A single doe kid out of a Spanish/Boer doe

Larry in summer 2010

Larry in 2010

2010 Kidding Season – exposed to five adult does, and three yearling does, producing:
Twins, a buck and a doe, out of a grade Nubian doe
Twin bucks out of a grade Nubian doe
Twins, a buck and a doe, out of a grade Boer doe
Twin does out of a grade Boer doe
Twins, a buck and a doe, out of a Spanish/Boer doe
A single buck kid out of a yearling Kiko/Spanish/Boer doe
A single doe kid out of a yearling Kiko/Boer doe
A single buck kid out of a yearling Kiko/Boer doe

Larry and BamBam

Larry, in summer 2010 with Kiko/Boer kid Bam-Bam behind him

2011 Kidding Season – exposed to five adult does, and three yearling does, producing:
Twins, a buck and a doe, out of a grade Nubian doe
Twins, a buck and a doe, out of a Spanish/Boer doe
Twin does out of a grade Boer doe
Twin bucks out of a Spanish/Boer/Kiko doe
Twins, a buck and a doe, out of a Kiko/Boer doe (purchased from us exposed to him)
Three yearling does (two Kiko/Boer and one Kiko/Nubian) were also exposed to him and have not yet kidded

If you have reviewed any of our other posts regarding this year’s goat kids, you will see plenty of his offspring. I’m going to try to use the WordPress gallery setting to upload some pictures of his offspring from prior years… we’ll see if it works.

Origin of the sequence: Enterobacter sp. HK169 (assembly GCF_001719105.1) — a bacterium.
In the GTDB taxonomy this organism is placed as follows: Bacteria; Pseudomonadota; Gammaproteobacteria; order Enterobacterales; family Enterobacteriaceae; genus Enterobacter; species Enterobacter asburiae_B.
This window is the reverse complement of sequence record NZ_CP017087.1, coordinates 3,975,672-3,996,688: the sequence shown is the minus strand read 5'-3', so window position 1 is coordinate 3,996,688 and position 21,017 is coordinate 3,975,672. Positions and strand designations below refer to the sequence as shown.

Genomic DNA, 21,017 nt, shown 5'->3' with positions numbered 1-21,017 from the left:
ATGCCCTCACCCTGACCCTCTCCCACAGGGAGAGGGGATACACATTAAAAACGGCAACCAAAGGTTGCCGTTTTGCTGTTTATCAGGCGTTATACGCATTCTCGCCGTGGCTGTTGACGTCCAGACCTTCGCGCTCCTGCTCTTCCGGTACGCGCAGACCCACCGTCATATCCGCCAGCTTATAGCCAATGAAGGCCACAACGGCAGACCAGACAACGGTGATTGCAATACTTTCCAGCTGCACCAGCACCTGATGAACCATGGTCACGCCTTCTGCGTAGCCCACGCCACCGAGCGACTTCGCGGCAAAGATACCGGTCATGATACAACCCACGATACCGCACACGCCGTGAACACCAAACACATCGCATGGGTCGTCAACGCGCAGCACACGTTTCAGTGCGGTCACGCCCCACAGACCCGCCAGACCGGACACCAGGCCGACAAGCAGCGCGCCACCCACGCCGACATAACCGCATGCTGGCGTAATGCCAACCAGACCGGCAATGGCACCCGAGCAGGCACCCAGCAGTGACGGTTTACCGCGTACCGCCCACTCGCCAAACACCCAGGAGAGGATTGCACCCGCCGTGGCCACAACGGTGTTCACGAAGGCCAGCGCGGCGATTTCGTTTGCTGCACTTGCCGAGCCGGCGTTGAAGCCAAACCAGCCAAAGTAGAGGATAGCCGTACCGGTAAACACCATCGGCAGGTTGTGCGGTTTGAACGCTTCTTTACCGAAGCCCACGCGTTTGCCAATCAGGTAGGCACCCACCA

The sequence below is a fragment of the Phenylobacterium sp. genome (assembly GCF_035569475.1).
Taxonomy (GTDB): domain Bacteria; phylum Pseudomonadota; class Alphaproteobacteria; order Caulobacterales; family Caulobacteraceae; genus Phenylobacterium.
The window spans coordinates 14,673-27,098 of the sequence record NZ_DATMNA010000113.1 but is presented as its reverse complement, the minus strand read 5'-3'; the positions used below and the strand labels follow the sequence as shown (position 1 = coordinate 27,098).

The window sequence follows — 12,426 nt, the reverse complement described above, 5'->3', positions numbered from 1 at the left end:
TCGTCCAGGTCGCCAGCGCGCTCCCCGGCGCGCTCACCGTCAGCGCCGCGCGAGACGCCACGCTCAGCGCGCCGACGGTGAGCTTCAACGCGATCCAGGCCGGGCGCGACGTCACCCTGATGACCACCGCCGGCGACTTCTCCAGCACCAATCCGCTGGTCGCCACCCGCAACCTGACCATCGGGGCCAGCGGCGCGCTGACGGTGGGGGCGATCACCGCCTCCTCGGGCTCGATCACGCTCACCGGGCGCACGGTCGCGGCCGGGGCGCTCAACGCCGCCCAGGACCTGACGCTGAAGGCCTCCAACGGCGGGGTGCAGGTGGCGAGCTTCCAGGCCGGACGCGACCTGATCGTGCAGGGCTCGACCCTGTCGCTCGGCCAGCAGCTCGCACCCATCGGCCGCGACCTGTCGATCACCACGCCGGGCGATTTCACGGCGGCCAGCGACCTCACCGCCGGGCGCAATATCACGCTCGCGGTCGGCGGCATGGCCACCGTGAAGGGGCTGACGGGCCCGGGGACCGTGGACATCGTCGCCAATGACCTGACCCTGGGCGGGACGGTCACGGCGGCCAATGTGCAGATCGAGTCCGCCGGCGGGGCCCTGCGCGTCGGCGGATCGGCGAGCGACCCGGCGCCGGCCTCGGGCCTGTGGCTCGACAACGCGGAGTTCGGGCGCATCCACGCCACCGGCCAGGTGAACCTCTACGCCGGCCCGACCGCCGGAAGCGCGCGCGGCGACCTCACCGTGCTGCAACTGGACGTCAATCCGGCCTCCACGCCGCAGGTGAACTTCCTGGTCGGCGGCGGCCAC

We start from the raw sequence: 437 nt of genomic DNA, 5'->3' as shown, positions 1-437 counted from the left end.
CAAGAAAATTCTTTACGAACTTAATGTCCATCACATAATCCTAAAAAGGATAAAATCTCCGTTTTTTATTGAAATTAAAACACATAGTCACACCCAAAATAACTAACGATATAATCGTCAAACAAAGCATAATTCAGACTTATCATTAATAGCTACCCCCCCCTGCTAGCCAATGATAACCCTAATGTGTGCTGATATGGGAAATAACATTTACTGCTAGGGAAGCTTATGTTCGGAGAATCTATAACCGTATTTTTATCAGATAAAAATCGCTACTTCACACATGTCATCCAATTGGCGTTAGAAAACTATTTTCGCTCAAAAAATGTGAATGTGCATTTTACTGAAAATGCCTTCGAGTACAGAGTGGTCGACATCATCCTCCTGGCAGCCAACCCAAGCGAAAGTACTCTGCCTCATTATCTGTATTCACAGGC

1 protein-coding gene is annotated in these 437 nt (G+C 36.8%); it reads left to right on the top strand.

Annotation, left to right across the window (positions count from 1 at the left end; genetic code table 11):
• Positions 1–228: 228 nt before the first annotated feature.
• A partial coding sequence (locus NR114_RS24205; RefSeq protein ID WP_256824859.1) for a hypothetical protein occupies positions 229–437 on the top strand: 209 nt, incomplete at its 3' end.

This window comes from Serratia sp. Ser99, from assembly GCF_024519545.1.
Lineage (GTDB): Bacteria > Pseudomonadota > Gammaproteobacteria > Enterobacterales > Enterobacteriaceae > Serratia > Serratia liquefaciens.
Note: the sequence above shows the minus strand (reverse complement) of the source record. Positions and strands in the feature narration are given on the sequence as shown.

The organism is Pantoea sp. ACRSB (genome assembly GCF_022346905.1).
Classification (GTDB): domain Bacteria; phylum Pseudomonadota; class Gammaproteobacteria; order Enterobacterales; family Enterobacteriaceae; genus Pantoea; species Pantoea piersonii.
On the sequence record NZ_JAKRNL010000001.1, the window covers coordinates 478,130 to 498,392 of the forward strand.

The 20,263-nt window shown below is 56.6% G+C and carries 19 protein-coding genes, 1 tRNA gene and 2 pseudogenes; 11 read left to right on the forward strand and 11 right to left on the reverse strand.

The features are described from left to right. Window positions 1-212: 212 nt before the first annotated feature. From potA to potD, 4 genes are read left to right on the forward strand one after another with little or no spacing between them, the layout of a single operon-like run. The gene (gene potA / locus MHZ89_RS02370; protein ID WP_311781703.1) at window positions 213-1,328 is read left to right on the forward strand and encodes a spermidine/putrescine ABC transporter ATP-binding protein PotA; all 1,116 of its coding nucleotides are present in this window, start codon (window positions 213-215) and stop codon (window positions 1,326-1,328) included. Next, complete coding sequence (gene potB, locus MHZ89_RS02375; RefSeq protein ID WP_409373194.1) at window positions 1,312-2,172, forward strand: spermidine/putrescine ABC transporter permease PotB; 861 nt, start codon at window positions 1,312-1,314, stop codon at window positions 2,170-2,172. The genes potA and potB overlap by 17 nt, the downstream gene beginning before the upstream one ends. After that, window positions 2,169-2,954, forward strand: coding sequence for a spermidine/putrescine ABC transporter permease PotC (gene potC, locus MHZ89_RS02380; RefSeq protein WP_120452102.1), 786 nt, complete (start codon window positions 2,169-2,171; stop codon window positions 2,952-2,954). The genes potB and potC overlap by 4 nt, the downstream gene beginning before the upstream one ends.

Edited to add: Okay, it’s putting them up as small thumbnails, is including the pictures of Larry within the gallery, and isn’t showing the captions under the pictures… and I don’t know how to fix that. But if you click on the thumbnails, the pictures will come up for larger viewing.

We are asking $250 for Larry, and would like to get him moved off the farm as soon as possible. Having two to three feet of snow on the ground (depending on where you look) is making space seem especially tight right now.  😉  He is located about forty-five minutes north of Syracuse, NY. Please e-mail me at aiketgate88 (at) aol (dot) com if you would like to inquire about purchasing Larry.

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Yesterday the weather was mild enough to shut the horses out of their run-in and allow all the kids and their mothers out together. Of course, there was much jostling amongst the adults to determine who was going to be in charge, but the kids seemed to think it was rather fun once they got past the initial shock.